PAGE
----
One morning I noticed the little brown birds that hung around the neighborhood sitting in the cut branches we had built into a stick fort. Armed with all the curiosity that ten-year-old boys possess I watched the birds fly in and out of that branch pile. What would they use after the branches were gone? If they would live in a stick fort, would they live in something built just for them?
I spent that Sunday morning dragging the branches one by one to our backyard, carefully arranging them in a manner I thought would be appealing to a bird. Then I waited all afternoon for the birds to find it. Nothing happened. I went to bed thinking the whole adventure had been a waste of valuable baseball time.
The next morning, I glanced out the back door and the brush pile was alive with birds. Not only the little brown ones, but also a red one and a blue one as well, birds I had never seen before or even knew existed.
In retrospect, I think something in my head clicked on that morning. I became aware that this thing called nature existed and you could make life better for the things that lived in nature. Whether dechannelizing Nippersink Creek, helping to create the area’s first national wildlife refuge or compiling the first comprehensive oak mapping in the region, I suppose I have been building brush piles of some sort or another ever since.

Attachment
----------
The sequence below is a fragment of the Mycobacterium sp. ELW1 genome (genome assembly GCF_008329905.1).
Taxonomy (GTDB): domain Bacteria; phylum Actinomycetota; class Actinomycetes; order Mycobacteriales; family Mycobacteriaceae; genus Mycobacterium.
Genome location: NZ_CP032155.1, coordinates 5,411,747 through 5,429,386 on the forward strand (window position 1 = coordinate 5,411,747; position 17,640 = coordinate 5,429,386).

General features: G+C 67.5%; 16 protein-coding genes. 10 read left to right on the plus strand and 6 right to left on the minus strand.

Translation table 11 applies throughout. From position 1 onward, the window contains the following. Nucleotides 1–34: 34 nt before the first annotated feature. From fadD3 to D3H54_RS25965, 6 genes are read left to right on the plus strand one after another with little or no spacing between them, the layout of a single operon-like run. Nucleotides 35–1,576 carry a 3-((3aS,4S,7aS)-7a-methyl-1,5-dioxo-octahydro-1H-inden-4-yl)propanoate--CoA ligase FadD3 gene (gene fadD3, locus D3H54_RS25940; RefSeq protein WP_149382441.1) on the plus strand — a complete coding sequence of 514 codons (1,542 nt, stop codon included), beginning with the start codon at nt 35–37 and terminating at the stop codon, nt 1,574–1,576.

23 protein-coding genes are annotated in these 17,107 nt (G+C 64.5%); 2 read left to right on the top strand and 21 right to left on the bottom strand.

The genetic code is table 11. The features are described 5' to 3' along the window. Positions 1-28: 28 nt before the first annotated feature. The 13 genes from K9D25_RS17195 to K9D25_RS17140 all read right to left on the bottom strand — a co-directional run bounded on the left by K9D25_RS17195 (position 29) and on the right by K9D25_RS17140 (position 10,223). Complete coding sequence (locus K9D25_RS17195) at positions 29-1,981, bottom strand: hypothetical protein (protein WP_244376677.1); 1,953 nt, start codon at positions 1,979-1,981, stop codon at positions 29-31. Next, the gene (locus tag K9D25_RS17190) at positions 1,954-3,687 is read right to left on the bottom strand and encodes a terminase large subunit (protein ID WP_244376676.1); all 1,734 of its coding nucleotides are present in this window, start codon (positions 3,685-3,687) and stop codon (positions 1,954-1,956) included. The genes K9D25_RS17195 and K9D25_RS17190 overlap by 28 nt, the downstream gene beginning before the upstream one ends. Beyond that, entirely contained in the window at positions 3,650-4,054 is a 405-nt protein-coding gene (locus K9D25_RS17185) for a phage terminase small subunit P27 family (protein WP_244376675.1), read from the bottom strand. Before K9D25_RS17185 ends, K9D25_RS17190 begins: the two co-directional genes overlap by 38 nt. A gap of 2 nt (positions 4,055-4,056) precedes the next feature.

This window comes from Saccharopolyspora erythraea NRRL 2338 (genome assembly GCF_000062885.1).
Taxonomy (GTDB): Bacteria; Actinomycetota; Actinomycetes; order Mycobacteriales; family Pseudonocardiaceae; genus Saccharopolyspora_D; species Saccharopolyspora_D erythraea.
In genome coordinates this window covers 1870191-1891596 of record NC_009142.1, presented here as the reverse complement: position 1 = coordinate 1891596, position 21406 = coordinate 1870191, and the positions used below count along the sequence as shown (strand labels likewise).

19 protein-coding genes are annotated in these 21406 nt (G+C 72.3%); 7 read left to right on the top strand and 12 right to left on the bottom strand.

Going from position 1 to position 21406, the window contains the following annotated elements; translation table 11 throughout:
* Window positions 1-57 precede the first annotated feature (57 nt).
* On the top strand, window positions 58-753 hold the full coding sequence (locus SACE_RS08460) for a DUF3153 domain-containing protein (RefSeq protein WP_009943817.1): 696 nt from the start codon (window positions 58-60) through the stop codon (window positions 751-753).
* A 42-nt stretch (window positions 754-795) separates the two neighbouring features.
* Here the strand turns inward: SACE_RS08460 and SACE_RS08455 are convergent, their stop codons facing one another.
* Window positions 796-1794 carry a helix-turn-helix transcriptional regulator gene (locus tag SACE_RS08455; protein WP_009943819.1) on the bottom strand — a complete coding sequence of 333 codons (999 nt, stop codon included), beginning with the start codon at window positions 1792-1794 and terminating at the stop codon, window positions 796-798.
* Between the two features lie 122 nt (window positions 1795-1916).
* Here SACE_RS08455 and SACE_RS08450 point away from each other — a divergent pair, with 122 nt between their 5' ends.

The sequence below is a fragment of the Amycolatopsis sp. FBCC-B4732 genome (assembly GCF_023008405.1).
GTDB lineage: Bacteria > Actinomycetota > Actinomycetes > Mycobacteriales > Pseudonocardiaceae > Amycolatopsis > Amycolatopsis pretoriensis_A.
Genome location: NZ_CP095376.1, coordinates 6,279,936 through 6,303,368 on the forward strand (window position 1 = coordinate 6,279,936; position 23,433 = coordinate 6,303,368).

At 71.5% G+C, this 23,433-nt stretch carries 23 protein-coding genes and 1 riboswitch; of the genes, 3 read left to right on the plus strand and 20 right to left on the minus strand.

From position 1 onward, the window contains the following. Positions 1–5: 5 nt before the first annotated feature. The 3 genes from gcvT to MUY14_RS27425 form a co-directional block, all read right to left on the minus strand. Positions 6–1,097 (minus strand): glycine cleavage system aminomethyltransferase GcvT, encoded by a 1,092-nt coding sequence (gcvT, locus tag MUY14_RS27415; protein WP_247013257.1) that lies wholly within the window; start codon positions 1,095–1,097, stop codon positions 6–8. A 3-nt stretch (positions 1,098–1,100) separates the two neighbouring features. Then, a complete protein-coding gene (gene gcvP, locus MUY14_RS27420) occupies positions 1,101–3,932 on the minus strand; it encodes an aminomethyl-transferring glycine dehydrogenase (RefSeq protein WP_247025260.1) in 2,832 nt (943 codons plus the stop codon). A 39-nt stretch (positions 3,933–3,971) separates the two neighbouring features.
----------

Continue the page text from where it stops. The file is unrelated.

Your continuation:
I share that story for a couple of reasons. The first is that the work of organizations like Openlands (openlands.org) and the Chicago Regional Trees Initiative (chicagorti.org) are critical. The opportunities they provide people to connect to local nature are catalysts for seeing the natural world in a different way and it only takes only one small experience to change the entire direction of a life, just as mine did that morning so long ago. The other reason is that taking a good hard look at where you have been can shape the planning for where you want to go and how you plan to get there.
So in our time together today, I would like to tell you a story about this idea called conservation and why I believe this moment in history is not the worst of times for conservation, but the best of times for those who care about a future lived in close communion with the natural world.
It is early August and a morning has arrived anticipated for since May. In what was once a litter filled lot life is growing in rambunctious riot. Here among the cucumbers and beans, the first tomato of the season has turned from green to red. The garden will produce bushels of tomatoes over the next few months but none will be as delicious as this first one.